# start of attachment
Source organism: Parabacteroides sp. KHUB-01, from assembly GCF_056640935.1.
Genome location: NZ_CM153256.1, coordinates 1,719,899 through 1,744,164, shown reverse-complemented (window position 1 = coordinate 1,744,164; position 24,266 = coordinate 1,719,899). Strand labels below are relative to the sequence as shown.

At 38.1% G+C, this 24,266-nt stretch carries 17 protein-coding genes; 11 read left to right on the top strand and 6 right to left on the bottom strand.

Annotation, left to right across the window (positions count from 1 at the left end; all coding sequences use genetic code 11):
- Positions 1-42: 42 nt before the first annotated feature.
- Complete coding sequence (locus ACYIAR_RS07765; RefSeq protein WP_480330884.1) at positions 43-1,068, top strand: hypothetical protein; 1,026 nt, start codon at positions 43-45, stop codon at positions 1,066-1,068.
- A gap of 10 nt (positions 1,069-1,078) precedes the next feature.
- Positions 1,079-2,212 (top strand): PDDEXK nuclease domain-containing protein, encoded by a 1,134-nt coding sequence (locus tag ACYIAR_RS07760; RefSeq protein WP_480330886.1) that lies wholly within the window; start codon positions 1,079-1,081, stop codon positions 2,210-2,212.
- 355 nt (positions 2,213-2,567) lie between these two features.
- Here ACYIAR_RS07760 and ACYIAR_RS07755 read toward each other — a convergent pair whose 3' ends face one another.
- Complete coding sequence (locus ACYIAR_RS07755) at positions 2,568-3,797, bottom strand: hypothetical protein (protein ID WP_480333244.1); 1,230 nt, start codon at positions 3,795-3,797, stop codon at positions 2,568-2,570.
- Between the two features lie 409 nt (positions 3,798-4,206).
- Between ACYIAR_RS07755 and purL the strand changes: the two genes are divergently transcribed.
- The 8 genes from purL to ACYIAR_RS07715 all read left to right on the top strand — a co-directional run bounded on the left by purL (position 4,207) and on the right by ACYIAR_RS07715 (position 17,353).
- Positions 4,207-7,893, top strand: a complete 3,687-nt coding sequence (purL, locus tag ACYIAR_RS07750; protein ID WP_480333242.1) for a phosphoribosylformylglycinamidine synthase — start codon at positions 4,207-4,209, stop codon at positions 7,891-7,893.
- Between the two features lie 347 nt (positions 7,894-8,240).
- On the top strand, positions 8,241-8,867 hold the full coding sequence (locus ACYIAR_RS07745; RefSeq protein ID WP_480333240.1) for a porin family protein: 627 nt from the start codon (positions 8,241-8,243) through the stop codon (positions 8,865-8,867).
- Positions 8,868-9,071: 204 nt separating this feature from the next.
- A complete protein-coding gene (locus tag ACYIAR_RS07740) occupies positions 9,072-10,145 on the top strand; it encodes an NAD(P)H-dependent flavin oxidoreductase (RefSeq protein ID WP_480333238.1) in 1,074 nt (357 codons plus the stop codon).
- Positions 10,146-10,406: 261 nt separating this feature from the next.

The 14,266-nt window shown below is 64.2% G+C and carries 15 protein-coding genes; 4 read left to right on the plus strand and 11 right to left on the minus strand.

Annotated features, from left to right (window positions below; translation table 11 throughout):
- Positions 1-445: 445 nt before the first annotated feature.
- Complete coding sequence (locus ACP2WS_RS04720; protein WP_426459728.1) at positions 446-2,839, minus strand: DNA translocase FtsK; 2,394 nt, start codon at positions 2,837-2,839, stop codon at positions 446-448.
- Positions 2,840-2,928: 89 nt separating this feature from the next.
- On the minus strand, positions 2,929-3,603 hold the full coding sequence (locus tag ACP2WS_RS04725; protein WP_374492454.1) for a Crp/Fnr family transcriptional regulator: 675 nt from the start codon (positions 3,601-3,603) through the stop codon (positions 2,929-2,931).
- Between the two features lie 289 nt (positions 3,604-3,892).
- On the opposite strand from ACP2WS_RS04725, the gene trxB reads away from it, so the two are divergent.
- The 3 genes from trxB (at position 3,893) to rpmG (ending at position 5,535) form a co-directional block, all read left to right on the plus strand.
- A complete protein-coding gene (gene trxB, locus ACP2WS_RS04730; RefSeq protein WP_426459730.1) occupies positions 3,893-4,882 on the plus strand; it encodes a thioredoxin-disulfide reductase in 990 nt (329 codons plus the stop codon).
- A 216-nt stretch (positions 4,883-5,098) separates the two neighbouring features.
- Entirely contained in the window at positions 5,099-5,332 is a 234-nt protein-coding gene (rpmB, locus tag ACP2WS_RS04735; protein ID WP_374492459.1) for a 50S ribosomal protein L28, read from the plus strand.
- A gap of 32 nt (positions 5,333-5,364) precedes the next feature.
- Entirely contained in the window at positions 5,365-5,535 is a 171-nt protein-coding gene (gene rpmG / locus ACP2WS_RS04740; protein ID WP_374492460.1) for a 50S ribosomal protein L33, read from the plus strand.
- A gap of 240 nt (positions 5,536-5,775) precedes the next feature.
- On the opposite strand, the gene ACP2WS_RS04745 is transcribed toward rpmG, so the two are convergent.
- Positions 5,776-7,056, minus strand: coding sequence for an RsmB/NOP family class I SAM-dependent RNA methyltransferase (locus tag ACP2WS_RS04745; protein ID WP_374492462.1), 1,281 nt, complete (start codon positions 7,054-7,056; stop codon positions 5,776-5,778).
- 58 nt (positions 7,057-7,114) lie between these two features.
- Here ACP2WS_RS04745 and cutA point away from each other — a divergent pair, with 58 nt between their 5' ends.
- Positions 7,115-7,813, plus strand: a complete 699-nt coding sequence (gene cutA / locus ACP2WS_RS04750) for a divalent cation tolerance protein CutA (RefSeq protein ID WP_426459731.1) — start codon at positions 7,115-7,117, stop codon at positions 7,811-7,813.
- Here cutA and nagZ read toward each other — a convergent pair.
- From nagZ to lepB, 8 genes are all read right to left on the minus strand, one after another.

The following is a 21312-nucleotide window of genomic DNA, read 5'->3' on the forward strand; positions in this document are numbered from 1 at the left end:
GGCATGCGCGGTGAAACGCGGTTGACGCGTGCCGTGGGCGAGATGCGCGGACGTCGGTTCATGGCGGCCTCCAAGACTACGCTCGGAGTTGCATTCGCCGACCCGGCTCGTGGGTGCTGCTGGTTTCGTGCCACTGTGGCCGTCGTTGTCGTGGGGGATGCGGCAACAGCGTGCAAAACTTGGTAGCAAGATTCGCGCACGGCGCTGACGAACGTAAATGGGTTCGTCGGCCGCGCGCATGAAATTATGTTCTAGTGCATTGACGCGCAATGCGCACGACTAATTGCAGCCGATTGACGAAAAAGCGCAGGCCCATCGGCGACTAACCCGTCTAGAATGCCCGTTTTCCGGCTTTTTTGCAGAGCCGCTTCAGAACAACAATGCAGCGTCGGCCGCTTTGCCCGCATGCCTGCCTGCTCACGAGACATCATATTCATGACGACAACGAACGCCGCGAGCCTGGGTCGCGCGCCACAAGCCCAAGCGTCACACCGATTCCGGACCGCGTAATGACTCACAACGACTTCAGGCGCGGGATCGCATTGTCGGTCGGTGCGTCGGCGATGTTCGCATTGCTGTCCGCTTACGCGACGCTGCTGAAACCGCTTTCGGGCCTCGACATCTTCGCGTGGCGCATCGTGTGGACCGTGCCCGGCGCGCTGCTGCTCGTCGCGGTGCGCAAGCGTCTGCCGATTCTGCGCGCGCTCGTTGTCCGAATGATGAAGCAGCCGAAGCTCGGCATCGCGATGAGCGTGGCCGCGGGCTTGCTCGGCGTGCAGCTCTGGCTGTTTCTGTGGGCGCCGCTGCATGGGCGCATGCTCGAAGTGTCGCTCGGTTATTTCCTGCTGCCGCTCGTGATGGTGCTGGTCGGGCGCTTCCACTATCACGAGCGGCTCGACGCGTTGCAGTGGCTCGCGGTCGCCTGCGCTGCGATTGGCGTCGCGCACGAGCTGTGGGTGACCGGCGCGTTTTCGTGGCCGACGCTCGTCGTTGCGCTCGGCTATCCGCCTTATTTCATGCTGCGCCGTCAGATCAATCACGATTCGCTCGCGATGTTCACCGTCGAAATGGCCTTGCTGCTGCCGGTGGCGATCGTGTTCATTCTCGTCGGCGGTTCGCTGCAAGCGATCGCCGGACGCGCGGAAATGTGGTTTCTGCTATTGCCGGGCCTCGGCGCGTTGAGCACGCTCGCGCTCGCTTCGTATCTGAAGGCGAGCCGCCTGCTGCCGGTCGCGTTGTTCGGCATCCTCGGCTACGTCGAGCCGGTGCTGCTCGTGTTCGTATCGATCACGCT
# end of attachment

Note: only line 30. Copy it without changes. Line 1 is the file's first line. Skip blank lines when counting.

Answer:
- A complete protein-coding gene (gene trxB, locus ACP2WS_RS04730; RefSeq protein WP_426459730.1) occupies positions 3,893-4,882 on the plus strand; it encodes a thioredoxin-disulfide reductase in 990 nt (329 codons plus the stop codon).